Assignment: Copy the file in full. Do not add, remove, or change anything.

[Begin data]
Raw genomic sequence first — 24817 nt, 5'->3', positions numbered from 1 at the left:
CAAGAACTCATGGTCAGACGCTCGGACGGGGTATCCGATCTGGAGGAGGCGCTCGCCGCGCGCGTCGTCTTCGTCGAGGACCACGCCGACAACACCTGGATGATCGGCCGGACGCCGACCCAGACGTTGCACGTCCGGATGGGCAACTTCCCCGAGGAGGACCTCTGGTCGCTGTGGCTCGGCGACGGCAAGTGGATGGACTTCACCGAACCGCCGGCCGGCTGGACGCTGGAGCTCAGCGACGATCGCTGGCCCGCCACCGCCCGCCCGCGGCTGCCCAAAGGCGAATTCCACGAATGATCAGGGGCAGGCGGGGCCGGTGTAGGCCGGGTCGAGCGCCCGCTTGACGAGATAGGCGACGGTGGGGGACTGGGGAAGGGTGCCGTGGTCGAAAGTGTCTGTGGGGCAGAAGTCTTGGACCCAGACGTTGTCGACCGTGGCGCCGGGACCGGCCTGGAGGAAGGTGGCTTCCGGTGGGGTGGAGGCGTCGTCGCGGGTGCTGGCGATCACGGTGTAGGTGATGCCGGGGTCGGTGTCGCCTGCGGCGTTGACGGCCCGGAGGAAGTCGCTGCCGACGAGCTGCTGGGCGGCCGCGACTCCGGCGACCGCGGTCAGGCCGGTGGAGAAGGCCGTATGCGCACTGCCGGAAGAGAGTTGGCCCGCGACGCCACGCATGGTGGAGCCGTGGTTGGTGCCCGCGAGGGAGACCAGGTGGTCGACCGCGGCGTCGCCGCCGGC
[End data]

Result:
Raw genomic sequence first — 24817 nt, 5'->3', positions numbered from 1 at the left:
CAAGAACTCATGGTCAGACGCTCGGACGGGGTATCCGATCTGGAGGAGGCGCTCGCCGCGCGCGTCGTCTTCGTCGAGGACCACGCCGACAACACCTGGATGATCGGCCGGACGCCGACCCAGACGTTGCACGTCCGGATGGGCAACTTCCCCGAGGAGGACCTCTGGTCGCTGTGGCTCGGCGACGGCAAGTGGATGGACTTCACCGAACCGCCGGCCGGCTGGACGCTGGAGCTCAGCGACGATCGCTGGCCCGCCACCGCCCGCCCGCGGCTGCCCAAAGGCGAATTCCACGAATGATCAGGGGCAGGCGGGGCCGGTGTAGGCCGGGTCGAGCGCCCGCTTGACGAGATAGGCGACGGTGGGGGACTGGGGAAGGGTGCCGTGGTCGAAAGTGTCTGTGGGGCAGAAGTCTTGGACCCAGACGTTGTCGACCGTGGCGCCGGGACCGGCCTGGAGGAAGGTGGCTTCCGGTGGGGTGGAGGCGTCGTCGCGGGTGCTGGCGATCACGGTGTAGGTGATGCCGGGGTCGGTGTCGCCTGCGGCGTTGACGGCCCGGAGGAAGTCGCTGCCGACGAGCTGCTGGGCGGCCGCGACTCCGGCGACCGCGGTCAGGCCGGTGGAGAAGGCCGTATGCGCACTGCCGGAAGAGAGTTGGCCCGCGACGCCACGCATGGTGGAGCCGTGGTTGGTGCCCGCGAGGGAGACCAGGTGGTCGACCGCGGCGTCGCCGCCGGC